Thursday, January 20, 2011

30 States Introduce Chemical Restriction Laws as TSCA Chemical Reform Lies Dormant

With TSCA reform activities essentially dormant (and perhaps dead), a total of 30 separate US states have introduced chemical reform legislation.  According to the advocacy NGO Safer Chemicals, Healthy Families, "on Wednesday, January 19, legislators and advocates in thirty states across the country and the District of Columbia will announce legislation aimed at protecting children and families from harmful chemicals."  They also claim that "despite well-funded opposition from the chemical industry, 18 state legislatures have already passed 71 chemical safety laws in the last eight years by an overwhelming, bipartisan margin – with more to come this year."

Last year both the House and Senate introduced "Safe Chemical" bills in an attempt to modernize the 34-year old Toxic Substances Control Act.  While on the House side there were several stakeholder meetings held to get input so that the bills could be fine-tuned, no substantive action occurred in committee in an effort to get votes on the bills.  Which means they must be reintroduced in this new Congress.  With the Republicans gaining control in the House and narrowing the gap in the Senate, along with the continuing lagging (though improving) economy, it is unclear whether any federal level TSCA reform can get passed this year or next.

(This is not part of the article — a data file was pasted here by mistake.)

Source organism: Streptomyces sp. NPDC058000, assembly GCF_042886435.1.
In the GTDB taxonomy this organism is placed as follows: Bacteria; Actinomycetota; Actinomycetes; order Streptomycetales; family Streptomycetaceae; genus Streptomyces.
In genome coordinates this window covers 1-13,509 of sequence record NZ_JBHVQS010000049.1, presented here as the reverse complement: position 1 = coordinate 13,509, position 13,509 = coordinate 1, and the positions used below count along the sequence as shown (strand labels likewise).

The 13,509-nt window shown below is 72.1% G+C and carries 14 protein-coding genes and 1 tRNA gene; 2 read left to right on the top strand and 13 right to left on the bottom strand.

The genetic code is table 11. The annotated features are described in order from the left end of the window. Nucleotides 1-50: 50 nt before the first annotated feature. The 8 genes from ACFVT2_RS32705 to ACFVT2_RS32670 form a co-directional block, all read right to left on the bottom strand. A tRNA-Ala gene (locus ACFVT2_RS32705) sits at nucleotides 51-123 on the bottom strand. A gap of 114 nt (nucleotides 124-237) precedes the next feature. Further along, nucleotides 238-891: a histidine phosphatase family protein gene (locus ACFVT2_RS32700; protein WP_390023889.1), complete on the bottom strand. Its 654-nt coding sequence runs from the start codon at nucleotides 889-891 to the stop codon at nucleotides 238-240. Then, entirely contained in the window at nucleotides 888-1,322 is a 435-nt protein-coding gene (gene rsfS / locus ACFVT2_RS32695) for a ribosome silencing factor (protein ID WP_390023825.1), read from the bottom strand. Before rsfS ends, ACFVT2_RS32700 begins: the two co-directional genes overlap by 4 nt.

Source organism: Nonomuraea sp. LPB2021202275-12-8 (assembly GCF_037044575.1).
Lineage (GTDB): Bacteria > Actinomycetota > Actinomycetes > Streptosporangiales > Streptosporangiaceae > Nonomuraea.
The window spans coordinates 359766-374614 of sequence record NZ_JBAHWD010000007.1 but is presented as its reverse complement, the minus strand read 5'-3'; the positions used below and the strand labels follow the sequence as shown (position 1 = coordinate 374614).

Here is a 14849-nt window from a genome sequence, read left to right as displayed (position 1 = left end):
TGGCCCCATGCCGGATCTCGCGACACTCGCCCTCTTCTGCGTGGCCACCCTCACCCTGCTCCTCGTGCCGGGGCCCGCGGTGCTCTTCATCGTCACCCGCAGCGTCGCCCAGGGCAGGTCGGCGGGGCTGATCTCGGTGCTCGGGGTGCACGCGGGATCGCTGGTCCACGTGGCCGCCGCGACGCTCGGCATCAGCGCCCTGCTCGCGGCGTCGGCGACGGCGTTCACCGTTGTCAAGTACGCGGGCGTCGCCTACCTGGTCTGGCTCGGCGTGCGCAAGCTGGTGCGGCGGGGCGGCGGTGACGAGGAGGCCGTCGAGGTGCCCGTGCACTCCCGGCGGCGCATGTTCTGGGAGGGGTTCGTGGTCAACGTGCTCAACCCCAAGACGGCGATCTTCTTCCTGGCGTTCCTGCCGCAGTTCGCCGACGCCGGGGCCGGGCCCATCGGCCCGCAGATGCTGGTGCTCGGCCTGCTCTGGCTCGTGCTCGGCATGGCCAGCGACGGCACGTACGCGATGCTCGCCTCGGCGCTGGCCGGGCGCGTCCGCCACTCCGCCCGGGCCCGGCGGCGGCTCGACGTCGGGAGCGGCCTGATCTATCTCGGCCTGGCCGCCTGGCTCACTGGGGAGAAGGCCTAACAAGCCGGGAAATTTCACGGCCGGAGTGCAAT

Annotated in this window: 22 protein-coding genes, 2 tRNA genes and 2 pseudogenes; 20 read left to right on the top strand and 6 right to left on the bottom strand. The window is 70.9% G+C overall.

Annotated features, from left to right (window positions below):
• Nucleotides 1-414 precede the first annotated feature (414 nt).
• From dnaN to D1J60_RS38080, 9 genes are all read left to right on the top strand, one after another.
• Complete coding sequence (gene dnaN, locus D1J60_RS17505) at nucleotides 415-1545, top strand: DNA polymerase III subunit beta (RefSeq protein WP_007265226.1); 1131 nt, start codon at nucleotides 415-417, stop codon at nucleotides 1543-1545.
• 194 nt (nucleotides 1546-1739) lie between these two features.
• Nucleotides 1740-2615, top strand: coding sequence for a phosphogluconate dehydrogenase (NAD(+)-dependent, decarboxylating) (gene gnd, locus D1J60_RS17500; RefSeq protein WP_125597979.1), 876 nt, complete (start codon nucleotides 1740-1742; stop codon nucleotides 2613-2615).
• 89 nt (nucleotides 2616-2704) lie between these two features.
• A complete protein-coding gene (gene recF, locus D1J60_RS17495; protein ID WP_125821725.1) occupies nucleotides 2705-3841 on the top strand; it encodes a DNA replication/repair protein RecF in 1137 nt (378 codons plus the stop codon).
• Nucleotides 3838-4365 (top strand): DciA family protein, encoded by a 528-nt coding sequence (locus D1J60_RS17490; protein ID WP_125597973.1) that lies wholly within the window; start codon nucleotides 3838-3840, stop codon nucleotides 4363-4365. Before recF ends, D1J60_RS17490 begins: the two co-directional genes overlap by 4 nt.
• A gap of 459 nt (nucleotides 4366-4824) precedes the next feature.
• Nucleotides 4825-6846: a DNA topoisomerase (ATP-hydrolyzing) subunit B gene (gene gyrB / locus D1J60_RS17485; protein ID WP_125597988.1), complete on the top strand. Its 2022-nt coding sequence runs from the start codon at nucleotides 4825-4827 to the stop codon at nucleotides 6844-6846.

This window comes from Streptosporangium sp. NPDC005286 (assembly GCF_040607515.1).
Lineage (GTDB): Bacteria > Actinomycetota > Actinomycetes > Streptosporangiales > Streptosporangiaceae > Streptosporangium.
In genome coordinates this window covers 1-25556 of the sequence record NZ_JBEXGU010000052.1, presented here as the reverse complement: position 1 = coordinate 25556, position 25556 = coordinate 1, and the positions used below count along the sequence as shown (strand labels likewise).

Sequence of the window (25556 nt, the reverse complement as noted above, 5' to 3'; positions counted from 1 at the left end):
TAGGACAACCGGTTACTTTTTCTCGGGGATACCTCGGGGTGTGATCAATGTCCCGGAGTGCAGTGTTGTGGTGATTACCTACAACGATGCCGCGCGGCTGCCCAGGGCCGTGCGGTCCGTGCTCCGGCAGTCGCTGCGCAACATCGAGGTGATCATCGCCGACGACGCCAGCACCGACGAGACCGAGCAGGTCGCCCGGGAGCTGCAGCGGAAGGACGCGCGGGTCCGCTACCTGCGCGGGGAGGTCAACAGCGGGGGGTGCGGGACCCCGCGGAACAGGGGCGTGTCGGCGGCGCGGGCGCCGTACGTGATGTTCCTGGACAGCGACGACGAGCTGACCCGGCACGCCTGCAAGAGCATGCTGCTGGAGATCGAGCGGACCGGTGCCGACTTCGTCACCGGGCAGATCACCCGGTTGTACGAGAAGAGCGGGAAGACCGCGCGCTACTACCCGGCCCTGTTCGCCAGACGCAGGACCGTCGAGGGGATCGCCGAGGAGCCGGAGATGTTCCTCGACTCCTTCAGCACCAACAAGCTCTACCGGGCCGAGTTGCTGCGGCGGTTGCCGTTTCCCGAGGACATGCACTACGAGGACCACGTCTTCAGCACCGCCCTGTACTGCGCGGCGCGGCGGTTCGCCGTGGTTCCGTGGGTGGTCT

With that in mind NGOs are shifting their efforts to encouraging state level action.  According to the NGO's press release:
"The American public is demanding new chemical safety laws, and state elected officials – both Republicans and Democrats – are responding," said Andy Igrejas, Campaign Director of the Safer Chemicals, Healthy Families coalition. "At some point Congress will wake up and realize it is better for industry and public safety to make these changes at the federal level, as well." 

Planned legislation includes comprehensive state laws in nine states, phase outs of the plasticizer BPA in at least 17 states, calls for federal action in at least 11 states, bans of cadmium in childrens products, and exposure reductions in at least three states to a brominated flame retardant.  More information is available on the SCHF web site.

Note: US state graphic from SCHF.

1 comment:

Anonymous said...

Not happening in the states. In the November elections, state legislatures moved even more to the conservative end of the spectrum than Congress did. And with huge budget deficits to address, the states have much higher priorities.